Mexico border
Representational image U.S. Customs and Border Protection

The Biden administration said it will reopen this week four ports of entry at different parts of the southern border, as they had been closed to redirect resources to deal with the surge in unlawful migration between them.

Concretely, they are: Eagle Pass, Texas; San Ysidro, California; Lukeville, Arizona; and Nogales, Arizona.

The decision, however, doesn't necessarily mean that figures are dropping. On the contrary: Customs and Border Protection agents encountered more than 300,000 migrants at the southern border in December, a new monthly record.

Administration officials also noted reports of a new large caravan heading for the country, but one told NBC News that recent reports indicated it has "not moved in several days" from a city in southern Mexico.

"We're encouraged to see that it isn't moving and seems to be reducing significantly in size," the official told the outlet.

U.S. Secretary of State, Antony Blinken, traveled to Mexico last week to continue discussing ways to stem the flow of migrants reaching the country's territory.

In one of his regular morning press conferences, Mexican president Andrés Manuel López Obrador, commonly known as AMLO, said that Biden had asked for for meeting because he was "worried about the border situation, having reached an unseen number of migrants, between 10,000 and 12,000 a day."

AMLO and Biden
The presidents of Mexico and the U.S. Twitter

"This led to the shutting of customs and border crossings in some areas. He talked to me to say we had to look for a solution together, as we have always done. So I proposed the meeting," added AMLO. He also mentioned that keeping the border crossings open was something agreed on in the meeting.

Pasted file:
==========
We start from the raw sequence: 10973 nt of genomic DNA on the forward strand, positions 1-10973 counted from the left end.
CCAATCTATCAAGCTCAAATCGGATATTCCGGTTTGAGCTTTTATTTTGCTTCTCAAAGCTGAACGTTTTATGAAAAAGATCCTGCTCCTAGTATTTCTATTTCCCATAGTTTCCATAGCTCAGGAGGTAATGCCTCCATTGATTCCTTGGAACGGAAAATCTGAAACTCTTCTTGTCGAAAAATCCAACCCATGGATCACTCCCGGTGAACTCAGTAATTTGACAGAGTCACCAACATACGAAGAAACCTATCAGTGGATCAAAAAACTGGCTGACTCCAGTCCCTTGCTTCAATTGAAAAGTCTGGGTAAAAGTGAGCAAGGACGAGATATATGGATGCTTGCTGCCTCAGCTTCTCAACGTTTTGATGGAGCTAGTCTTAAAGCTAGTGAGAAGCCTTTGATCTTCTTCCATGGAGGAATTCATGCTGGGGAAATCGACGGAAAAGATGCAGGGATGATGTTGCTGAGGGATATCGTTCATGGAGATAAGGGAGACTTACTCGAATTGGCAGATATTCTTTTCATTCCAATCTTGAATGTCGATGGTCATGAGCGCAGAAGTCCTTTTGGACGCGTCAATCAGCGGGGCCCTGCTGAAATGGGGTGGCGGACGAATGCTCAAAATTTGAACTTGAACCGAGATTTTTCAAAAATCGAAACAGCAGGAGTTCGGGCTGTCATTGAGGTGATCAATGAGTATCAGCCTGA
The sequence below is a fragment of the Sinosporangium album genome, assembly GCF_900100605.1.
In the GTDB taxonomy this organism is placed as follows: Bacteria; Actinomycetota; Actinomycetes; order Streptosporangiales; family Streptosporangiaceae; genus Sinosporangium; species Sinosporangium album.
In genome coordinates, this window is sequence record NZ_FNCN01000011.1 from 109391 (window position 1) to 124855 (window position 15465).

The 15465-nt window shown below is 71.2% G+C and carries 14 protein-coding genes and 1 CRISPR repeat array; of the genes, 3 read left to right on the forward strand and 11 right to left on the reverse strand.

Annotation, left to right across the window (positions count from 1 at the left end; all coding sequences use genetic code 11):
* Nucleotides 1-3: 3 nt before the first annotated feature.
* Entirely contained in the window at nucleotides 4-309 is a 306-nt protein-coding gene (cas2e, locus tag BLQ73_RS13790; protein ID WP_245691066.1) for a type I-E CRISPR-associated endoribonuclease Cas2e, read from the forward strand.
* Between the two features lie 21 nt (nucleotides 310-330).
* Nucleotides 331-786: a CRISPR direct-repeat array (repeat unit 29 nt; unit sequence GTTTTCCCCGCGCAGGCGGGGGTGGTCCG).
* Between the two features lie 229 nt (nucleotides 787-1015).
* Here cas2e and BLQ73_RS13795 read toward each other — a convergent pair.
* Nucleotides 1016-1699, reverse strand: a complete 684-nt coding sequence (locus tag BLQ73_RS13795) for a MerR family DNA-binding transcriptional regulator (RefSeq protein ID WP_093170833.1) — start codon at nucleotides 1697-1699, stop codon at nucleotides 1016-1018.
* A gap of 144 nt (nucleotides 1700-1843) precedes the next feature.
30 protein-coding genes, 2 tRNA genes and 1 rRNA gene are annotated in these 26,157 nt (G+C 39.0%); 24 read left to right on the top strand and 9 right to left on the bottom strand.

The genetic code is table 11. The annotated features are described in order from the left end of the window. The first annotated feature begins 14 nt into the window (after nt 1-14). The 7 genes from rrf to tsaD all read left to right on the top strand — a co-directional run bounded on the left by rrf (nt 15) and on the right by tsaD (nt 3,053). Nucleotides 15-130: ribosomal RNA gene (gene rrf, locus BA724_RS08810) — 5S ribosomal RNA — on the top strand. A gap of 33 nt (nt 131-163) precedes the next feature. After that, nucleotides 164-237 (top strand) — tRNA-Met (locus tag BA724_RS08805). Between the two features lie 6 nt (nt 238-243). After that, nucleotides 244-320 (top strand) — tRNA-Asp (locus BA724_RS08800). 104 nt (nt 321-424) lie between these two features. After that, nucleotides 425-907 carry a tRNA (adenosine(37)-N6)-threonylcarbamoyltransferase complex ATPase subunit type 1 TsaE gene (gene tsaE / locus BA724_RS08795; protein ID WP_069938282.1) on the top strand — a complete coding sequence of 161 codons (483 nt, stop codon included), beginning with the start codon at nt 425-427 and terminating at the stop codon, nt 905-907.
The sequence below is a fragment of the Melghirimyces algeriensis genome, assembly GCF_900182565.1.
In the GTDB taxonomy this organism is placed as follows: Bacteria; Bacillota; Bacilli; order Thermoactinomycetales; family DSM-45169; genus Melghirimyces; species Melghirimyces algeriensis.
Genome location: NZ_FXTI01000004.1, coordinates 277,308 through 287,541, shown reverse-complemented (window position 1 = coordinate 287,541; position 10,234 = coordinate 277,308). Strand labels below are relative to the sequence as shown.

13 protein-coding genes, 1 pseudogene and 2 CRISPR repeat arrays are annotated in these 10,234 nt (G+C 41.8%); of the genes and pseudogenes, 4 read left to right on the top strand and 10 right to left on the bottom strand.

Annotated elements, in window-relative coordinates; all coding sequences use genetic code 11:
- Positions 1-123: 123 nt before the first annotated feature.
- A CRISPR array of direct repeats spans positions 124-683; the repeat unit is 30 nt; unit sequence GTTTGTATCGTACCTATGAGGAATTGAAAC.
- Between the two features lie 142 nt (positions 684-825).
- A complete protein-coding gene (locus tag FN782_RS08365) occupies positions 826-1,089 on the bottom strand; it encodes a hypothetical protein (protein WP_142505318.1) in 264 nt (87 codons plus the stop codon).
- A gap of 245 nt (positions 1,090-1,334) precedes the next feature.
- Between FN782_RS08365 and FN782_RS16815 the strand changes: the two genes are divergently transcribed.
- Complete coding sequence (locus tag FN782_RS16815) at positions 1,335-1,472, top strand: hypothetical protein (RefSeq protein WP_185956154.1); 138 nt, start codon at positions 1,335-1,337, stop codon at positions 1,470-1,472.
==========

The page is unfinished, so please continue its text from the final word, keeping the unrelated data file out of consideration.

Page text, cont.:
"We also talked about paying attention to the causes of migration, supporting the countries whose people, out of need, leave their towns. We informed them about how our country still helps out with programs and other actions we are conducting in the Caribbean and Central America," said AMLO.

Among the actions taken by Mexico is the resumption of deportation flights of Venezuelan migrants along with the Maduro government. Mexico's Ministry of Foreign Relations announced that "both ountries are working on putting social programs in place in Venezuela that will benefit repatriated individuals and others by placing them with productive projects and paid internships in workplaces."

These projects and internships will be based on the Mexican programs Sembrando Vida (Sowing Life) and Jóvenes Construyendo el Futuro (Youths Building the Future) and linked to the Venezuelan program Vuelta a la Patria (Returning Home).

"Mexico and Venezuela reiterate their commitment to addressing the structural causes that lead to irregular migration in the region, and to achieving the humanitarian management of migration, in order to move towards safe, orderly and regular migration with full respect for human rights," the ministry added.

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